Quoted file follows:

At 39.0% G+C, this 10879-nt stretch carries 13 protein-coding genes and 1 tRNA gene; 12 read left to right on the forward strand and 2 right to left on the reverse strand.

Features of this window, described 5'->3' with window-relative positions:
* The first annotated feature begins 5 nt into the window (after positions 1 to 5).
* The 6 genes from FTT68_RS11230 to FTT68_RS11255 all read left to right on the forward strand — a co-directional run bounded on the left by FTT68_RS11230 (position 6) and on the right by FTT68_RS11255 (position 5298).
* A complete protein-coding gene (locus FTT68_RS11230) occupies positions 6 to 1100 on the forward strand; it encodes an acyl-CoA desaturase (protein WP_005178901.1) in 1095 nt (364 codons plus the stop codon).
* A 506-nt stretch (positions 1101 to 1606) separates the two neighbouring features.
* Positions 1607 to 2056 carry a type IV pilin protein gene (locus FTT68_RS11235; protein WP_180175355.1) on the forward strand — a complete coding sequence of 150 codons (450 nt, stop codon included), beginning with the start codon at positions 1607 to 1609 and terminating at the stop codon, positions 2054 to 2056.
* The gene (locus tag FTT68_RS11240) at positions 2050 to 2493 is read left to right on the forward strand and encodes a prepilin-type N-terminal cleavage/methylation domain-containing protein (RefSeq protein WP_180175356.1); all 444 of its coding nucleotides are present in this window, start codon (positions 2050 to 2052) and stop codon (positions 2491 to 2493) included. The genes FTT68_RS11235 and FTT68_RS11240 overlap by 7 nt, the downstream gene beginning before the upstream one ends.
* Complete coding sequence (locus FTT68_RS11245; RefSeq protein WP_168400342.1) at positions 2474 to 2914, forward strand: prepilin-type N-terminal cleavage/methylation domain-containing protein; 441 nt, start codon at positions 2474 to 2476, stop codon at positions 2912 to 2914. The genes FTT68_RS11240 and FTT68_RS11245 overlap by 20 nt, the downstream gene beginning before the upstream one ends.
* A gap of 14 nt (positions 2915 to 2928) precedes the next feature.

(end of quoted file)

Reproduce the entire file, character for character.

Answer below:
At 39.0% G+C, this 10879-nt stretch carries 13 protein-coding genes and 1 tRNA gene; 12 read left to right on the forward strand and 2 right to left on the reverse strand.

Features of this window, described 5'->3' with window-relative positions:
* The first annotated feature begins 5 nt into the window (after positions 1 to 5).
* The 6 genes from FTT68_RS11230 to FTT68_RS11255 all read left to right on the forward strand — a co-directional run bounded on the left by FTT68_RS11230 (position 6) and on the right by FTT68_RS11255 (position 5298).
* A complete protein-coding gene (locus FTT68_RS11230) occupies positions 6 to 1100 on the forward strand; it encodes an acyl-CoA desaturase (protein WP_005178901.1) in 1095 nt (364 codons plus the stop codon).
* A 506-nt stretch (positions 1101 to 1606) separates the two neighbouring features.
* Positions 1607 to 2056 carry a type IV pilin protein gene (locus FTT68_RS11235; protein WP_180175355.1) on the forward strand — a complete coding sequence of 150 codons (450 nt, stop codon included), beginning with the start codon at positions 1607 to 1609 and terminating at the stop codon, positions 2054 to 2056.
* The gene (locus tag FTT68_RS11240) at positions 2050 to 2493 is read left to right on the forward strand and encodes a prepilin-type N-terminal cleavage/methylation domain-containing protein (RefSeq protein WP_180175356.1); all 444 of its coding nucleotides are present in this window, start codon (positions 2050 to 2052) and stop codon (positions 2491 to 2493) included. The genes FTT68_RS11235 and FTT68_RS11240 overlap by 7 nt, the downstream gene beginning before the upstream one ends.
* Complete coding sequence (locus FTT68_RS11245; RefSeq protein WP_168400342.1) at positions 2474 to 2914, forward strand: prepilin-type N-terminal cleavage/methylation domain-containing protein; 441 nt, start codon at positions 2474 to 2476, stop codon at positions 2912 to 2914. The genes FTT68_RS11240 and FTT68_RS11245 overlap by 20 nt, the downstream gene beginning before the upstream one ends.
* A gap of 14 nt (positions 2915 to 2928) precedes the next feature.